Fakin’ Bacon, Phony Bologna and Sham Ham
Beef consumption has declined 15 percent over the past 20 years, according to the USDA. What’s making up for this decline? Maybe it’s an imposter.
By John K. Ashby, Contributing Editor | 10/28/2005
Although some think of the fried, steamed and processed tofu of a millennium ago as the beginning of meat analogs, Dr. John Harvey Kellogg’s peanut-based “Nuttose,” developed around the turn of the century, is the first modern example of directly attempting to imitate meat.
The first texturized vegetable protein (TVP) probably was produced in Italy, using casein in a spinning process similar to the way synthetic fibers are manufactured. In the U.S., Robert Boyer produced the first TVP from spun soy and received a patent for the product in 1954. Special Foods of Worthington, Ohio (now the Worthington Foods division of Kellogg’s, www.kellogg.com
) bought the patent in 1956.
In 1964 textured soy proteins (TSP) were first allowed into cooked sausages at a 2 percent level, bringing this ingredient to the attention of food technologists. When use of TSP was allowed into school lunch programs in 1971, the dam broke and soy burst onto the food scene.
Texturized vegetable proteins now most commonly are made by an extrusion process, starting with protein concentrates of 50 percent or greater. The protein concentrate is wetted and extruded at elevated temperatures and pressures. The result is a pellet that has undergone a change in the basic protein conformation resulting in a meatlike texture when rehydrated.
Textured vegetable protein is high in protein, calcium and fiber and low in saturated fat. The level of phytochemicals in TVP depends on how the soy protein ingredient used to make them was processed.
These highly advanced texturized proteins have enabled processors to develop a variety of forms for meat analog products. In fact, the current explosion of variety and availability of meat analogs that look and taste (some more than others) like actual meat is dependent on these advances.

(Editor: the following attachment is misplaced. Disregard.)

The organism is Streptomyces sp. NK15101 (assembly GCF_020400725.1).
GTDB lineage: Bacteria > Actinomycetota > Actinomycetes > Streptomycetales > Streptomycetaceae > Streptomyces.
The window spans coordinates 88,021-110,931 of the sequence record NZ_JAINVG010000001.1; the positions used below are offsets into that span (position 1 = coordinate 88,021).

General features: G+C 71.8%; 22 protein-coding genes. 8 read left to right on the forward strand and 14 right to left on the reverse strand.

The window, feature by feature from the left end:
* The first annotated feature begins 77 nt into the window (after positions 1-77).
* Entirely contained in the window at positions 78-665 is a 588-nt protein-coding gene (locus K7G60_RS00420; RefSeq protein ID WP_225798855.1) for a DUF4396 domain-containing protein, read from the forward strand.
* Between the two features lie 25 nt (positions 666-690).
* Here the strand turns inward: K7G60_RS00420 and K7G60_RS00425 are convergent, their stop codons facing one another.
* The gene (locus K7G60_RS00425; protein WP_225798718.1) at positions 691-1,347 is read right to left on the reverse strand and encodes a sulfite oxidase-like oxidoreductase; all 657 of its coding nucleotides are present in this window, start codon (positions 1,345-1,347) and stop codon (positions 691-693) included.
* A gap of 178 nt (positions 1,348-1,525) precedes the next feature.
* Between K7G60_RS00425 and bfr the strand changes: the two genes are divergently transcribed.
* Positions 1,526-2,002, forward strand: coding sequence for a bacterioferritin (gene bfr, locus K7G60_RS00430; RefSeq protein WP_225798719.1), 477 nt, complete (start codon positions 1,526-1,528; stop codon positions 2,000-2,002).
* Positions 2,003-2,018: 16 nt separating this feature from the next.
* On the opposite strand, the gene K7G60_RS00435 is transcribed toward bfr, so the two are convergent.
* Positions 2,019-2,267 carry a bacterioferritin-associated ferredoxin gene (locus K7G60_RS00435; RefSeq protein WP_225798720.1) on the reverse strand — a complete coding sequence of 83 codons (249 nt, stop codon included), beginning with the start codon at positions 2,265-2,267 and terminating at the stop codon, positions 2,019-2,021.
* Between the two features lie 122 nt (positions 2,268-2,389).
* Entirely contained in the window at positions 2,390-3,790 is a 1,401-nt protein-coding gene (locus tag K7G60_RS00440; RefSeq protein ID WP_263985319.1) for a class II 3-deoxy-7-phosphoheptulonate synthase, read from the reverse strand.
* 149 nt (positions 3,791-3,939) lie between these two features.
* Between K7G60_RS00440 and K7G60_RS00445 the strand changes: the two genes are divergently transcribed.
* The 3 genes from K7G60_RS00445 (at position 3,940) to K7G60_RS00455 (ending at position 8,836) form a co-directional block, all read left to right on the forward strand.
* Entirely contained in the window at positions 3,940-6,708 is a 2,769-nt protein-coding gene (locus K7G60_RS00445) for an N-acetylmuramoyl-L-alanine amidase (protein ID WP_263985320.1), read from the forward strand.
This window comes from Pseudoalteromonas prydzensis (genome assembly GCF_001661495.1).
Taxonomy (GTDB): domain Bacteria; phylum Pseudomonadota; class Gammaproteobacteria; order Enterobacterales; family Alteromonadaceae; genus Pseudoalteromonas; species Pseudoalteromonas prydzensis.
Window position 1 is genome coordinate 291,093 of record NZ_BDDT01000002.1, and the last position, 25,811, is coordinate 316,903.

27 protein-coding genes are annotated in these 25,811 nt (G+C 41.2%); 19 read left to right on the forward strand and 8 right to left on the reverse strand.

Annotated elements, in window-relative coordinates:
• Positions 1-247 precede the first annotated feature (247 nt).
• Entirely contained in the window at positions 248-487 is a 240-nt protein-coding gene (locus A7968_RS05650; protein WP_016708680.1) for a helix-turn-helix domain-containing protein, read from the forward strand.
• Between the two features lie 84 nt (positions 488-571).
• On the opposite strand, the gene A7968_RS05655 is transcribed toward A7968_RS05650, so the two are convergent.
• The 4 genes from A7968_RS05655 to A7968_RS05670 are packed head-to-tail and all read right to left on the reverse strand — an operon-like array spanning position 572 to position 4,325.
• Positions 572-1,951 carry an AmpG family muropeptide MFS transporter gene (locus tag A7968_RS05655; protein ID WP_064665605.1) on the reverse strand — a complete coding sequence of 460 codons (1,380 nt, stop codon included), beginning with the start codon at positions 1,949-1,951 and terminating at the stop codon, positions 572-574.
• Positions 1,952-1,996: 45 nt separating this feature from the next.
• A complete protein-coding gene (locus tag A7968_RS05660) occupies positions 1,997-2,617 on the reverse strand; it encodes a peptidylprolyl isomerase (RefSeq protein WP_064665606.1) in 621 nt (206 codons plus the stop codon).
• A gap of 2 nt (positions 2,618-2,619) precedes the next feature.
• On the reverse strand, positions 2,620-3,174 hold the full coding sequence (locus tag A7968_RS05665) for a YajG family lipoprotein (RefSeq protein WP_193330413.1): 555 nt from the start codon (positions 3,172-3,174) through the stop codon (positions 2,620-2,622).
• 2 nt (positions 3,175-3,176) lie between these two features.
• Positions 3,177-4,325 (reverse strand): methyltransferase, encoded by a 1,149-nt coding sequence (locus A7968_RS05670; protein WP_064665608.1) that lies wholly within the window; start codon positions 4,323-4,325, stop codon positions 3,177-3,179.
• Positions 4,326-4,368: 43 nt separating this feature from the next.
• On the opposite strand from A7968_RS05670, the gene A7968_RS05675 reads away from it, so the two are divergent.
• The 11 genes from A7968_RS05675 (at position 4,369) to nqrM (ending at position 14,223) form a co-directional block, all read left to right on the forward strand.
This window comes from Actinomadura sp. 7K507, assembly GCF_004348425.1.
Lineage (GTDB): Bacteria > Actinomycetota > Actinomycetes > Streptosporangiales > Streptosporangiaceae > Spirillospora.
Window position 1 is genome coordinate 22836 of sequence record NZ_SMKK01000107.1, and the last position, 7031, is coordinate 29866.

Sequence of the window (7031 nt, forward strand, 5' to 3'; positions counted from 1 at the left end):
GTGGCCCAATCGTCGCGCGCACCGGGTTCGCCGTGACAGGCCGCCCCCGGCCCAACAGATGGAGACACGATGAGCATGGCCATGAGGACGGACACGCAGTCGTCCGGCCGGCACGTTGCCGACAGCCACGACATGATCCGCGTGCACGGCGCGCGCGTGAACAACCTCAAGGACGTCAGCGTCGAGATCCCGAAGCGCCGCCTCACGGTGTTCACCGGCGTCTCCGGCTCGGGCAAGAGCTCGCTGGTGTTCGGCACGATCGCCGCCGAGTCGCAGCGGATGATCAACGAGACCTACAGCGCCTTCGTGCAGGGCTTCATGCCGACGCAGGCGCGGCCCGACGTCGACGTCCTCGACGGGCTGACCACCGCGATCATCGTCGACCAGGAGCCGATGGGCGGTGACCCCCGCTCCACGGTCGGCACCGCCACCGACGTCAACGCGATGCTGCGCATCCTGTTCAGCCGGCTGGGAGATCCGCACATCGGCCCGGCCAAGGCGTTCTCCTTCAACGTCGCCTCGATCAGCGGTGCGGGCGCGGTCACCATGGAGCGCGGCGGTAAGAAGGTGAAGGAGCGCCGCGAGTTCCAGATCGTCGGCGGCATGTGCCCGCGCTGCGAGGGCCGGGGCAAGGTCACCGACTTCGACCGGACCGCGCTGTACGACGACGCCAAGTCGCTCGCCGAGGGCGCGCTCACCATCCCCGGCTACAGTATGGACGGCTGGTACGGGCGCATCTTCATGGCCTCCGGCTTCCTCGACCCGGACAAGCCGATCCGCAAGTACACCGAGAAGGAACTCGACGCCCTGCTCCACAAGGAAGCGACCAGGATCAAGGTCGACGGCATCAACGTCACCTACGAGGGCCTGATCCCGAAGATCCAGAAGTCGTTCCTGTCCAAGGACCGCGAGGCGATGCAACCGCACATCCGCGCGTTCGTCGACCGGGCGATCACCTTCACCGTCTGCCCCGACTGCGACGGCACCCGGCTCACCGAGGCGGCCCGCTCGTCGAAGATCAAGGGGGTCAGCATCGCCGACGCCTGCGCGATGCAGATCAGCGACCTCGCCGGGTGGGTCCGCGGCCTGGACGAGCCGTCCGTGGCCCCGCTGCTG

One of the pioneers, Worthington Foods today is one of the three meat analog divisions of Kellogg, the others being Loma Linda and Morningstar Farms. In their own ways, all three were pioneers in this industry, setting standards for both quality and product selection. Under the Kellogg, banner all these products are prospering even as a bit of product-line rationalization occurs. Offerings range from breakfast sausages and “bacon,” to soy burgers, soy dogs, “chicken” patties and pieces and “burger” crumbles.Competing Meat Fakers
Lightlife (a division of ConAgra) and Yves (a division of Hain Celestial Group) offer competing lines of products plus meat analog deli slices. Veat, a division of Lightlife (a division of ConAgra) and Yves (a division of Hain Celestial Group), adds a fish analog product. The current high level of skill with meat analog development means there is coming to a store near you just about any variation you can imagine.
On the foodservice side, vegetarian offerings are just beginning to make inroads. One of the most visible examples might be the Veggie Burger (from Morningstar Farms), which Burger King is offering nationwide. This may be the only example of a nationwide vegetarian meat analog offering. Foodservice distribution giant Sysco Corp., Houston, is developing an entire line of vegetarian offerings under its MoonRose label.
|Umami? Ooh, mommy!|
The relation of mushrooms to meat is not unfamiliar. Both are part of what the Japanese call “umami” to describe the fifth flavor component, that of “meatiness.” Nikken Foods Co. (www.nikkenfoods.com), St. Louis, has a line of mushroom powders used for meat analog applications to provide meaty aroma and flavor for vegetarian burgers.
A discussion of meat analogs would not be complete without the newest entry, Quorn, by Marlow Foods Ltd. of the U.K. Quorn is the umbrella brand for a line of meat analog products based on a protein derived from a member of the fungus kingdom (i.e., mushrooms). The organism, Fusarium venenatum
, is grown in fermentation vats, then the protein is isolated and processed. After a number of years and petitions, Quorn was recently approved for sale in the U.S.
Whatever the outcome for Quorn’s success, the outcome for meat analogs in general seems clear: Their healthy growth has attracted the attention of the food industry. Interest in vegetarian, meat-like products is exploding and shows no signs of slowing.—John K. Ashby is general manager of ingredients for California Natural Products, a manufacturer of rice ingredients for the food industry.